Virginia Rail and Sora

The following birds were photographed at Hendrie Valley:

Yellow Warbler

Yellow Warbler

Red-eyed Vireo

Red-eyed Vireo

Juvenile Blue Jay

Juvenile Blue Jay

Juvenile Wood Duck

Juvenile Wood Duck

Green Heron on the hunt

Green Heron on the hunt

Green Heron stretching wing

Green Heron stretching wing

Belted Kingfisher

female Belted Kingfisher

Last Saturday we pulled over on Eastport Drive. A gent was busy photographing the cormorants when we arrived. Such was his displeasure that he stopped taking photographs and set his face to the most miserable look he could find. A bona fide humbug.  We ignored him as we did not disturb the family of cormorants he was photographing nor did we block his view of them. We took our photographs and left.

Partial view of Double-crested Cormorant colony on Eastport Drive

Partial view of cormorant and gull colony on Eastport Drive

Double-crested Cormorant

Double-crested Cormorant

Black-crowned Night-Heron

Black-crowned Night-Heron

Black-crowned Night-Heron on a nest

Black-crowned Night-Heron on a nest

Windermere Basin was our next stop. Here a Green Heron was sunning on a log.

Green Heron sunning on a log

Green Heron sunning on a log

The following day we headed to Kerncliff Park to try for Virginia Rail and Sora. Both species breed here. They vocalize loudly but run about silently.  You always have to be at the ready as you never quite know where they will appear.  A second pair of eyes on the marsh was most helpful.  This Virginia Rail gave us gripping views.

Virginia Rail walking in marsh

Virginia Rail walking in marsh

Virginia Rail in marsh

Virginia Rail in marsh

Virginia Rail enjoying the warmth of the sun

Virginia Rail enjoying the warmth of the sun

Virginia Rail stretching wing after preening

Virginia Rail stretching wing after preening

Virginia Rail

Virginia Rail

In due course, I photographed lifer no. 213, the Sora.

Sora

Sora

We hit the trail for City View. Along the route we saw Northern Flickers, a female Red-breasted Grosbeak, Eastern Towhee, swallows and a singing House Wren.

House Wren singing

House Wren singing

Yesterday we headed to Fort Erie to photograph Purple Martins. There seemed to be fewer martins this year.

Purple Martin house

Purple Martin house

Purple Martin nestling longing for parent's arrival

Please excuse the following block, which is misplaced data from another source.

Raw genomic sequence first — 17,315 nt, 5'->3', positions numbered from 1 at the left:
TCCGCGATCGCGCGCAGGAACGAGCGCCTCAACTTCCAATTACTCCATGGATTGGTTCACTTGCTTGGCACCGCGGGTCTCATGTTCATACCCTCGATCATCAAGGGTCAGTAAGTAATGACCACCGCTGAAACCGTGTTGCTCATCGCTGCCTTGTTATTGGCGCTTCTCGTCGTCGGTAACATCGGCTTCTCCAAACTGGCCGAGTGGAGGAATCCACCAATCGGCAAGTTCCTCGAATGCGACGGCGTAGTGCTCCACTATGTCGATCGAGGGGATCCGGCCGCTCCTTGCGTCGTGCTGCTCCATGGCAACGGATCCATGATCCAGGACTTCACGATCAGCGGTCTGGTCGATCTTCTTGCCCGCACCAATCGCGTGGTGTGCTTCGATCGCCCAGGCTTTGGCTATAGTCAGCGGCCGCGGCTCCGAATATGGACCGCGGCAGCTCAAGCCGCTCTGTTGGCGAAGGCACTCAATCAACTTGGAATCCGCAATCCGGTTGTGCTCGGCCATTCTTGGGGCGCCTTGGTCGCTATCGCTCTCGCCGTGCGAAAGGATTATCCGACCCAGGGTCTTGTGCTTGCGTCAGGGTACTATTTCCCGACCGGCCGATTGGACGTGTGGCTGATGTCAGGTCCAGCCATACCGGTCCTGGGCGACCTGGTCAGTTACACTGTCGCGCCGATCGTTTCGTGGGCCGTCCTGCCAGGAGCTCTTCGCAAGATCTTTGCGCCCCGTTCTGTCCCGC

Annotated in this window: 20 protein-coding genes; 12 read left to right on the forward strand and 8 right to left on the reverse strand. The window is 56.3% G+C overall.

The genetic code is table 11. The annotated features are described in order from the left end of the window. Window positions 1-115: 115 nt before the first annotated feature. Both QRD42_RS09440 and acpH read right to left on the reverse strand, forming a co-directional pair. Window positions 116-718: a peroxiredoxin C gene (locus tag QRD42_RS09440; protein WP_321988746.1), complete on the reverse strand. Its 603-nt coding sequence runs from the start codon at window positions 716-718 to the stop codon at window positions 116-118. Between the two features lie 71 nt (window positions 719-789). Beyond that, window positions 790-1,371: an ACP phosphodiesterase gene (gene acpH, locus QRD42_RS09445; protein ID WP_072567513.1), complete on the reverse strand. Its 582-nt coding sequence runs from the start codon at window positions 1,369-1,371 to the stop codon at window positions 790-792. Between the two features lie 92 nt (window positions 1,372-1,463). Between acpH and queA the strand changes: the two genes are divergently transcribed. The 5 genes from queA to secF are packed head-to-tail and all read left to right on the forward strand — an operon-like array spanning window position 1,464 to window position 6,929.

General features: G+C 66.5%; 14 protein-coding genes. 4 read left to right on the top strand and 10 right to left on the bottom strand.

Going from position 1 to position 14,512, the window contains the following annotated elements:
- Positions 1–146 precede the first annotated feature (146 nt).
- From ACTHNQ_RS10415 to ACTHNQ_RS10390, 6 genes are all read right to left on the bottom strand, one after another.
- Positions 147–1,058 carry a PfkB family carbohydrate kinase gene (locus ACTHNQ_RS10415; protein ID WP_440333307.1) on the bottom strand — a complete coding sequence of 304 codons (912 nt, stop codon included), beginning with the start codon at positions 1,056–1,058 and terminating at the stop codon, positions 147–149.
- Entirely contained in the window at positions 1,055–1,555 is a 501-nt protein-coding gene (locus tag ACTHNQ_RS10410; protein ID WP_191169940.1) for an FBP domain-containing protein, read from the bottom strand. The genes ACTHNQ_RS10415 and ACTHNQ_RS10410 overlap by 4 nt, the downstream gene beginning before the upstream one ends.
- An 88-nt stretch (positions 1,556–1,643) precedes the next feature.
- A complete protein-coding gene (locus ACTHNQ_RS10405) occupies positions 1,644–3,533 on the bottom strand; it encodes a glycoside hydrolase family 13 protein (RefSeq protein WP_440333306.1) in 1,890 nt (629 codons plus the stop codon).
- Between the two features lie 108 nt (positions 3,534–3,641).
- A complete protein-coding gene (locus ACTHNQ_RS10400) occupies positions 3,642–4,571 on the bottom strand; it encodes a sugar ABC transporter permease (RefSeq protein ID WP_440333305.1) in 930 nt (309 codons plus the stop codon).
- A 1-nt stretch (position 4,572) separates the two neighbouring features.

Purple Martin nestling longing for parent’s arrival

Purple Martin nestling waiting to be fed

Purple Martin nestling waiting to be fed

male Purple Martin

male Purple Martin

Purple Martin with insect

female Purple Martin with insect

After this we headed to Mud Lake Conservation Area in Welland. We tried birding at this spot about two years ago but turned back because (1) the trail was swarming with mosquitoes, and (2) a visitor found ticks on his person. This visit, maybe one or two mosquitoes. Great Egrets were the target. We found four.

Four Great Egrets

Four Great Egrets

Great Egret with fish

Great Egret with fish

As shorebirds were well out of camera range we focused on frogs.

Frog

Frog

Another green frog

Another green frog

I see you

I see you

There were four Osprey at Hendrie this morning. As none were hunting, I spent time acquainting myself with Turkey Vultures. At least 20 Turkey Vultures were variously soaring, roosting, preening, ambulating, and resting.

Turkey Vulture

Turkey Vulture

Turkey Vulture preening

Turkey Vulture preening

14 Turkey Vultures

14 Turkey Vultures

They had no qualms sharing their favourite tree with a rather vocal Osprey.

Osprey (but for the branch...)

Osprey (but for the branch…)

In this heat, birding early in the morning for short periods, preferably close to water, is the best strategy.

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Black-bellied Whistling-Ducks (Bayshore Park, Hamilton)

Wednesday, July 13, 2016, was the hottest day this summer.  Accordingly, I avoided heading outside at lunch. Surfing the internet, I noted a report that Black-bellied Whistling-Ducks were found on a beach at Bayfront Park.  I left in the evening taking a chance that they remained on the beach.

Having only visited Bayshore Park once previously, I promptly headed to the wrong gazebo.  I found myself at the grey, not the silver gazebo where the Cops N’ Rodders Car Show was underway.

Vehicle on display at Cops N Rodders Car Show. Note the grey gazebo in the background.

Vehicle on display at Cops N’ Rodders Car Show. Note the grey gazebo in the background.

At the car show two Halton Regional Police officers, on their break, extended a greeting to me.  We chatted for a while.  I inquired whether there was a second beach.  One of the officers advised the second beach was some 750 meters from where we were standing.  Off I went.  Soon the silver gazebo was in sight and as I rounded the bend, the sight of photographers and birders were a sure sign that I was in the right spot.

So, a few things.

  1.  These rare Black-bellied Whistling Ducks were thought to originate in Texas, U.S.A.  These ducks breed in Louisiana and southern Texas.
  2. They are thought to be the same ducks reported days earlier in New York.
  3. This species is a first for the Hamilton Study Area.

A mix of eight photographers and birders were on the beach.  Initially, the light was against us but that soon resolved. Our second issue were the gulls photobombing our efforts.

During their spell on the beach the ducks slept, preened, stretched, vocalized, squabbled a bit, and occasionally ate.

Five Black-belled Whistling Ducks

Five Black-belled Whistling-Ducks

Black-bellied Whistling-Ducks heading to the beach

Black-bellied Whistling-Ducks heading to the beach

Preening on the shore

Preening on the shore

One sunning, one resting

One sunning, one resting

Black-bellied Whistling-Ducks asleep on the beach

Black-bellied Whistling-Ducks asleep on the beach

Having a bit of a stretch

Having a bit of a stretch

Having a drink

Having a drink

But for the gulls...

But for the gulls…

Fluffed feathers

Fluffed feathers

Confounded gulls photobombed most photographs

Confounded gulls photobombed most photographs

Black-bellied Whistling Duck on the beach

Black-bellied Whistling-Duck on the beach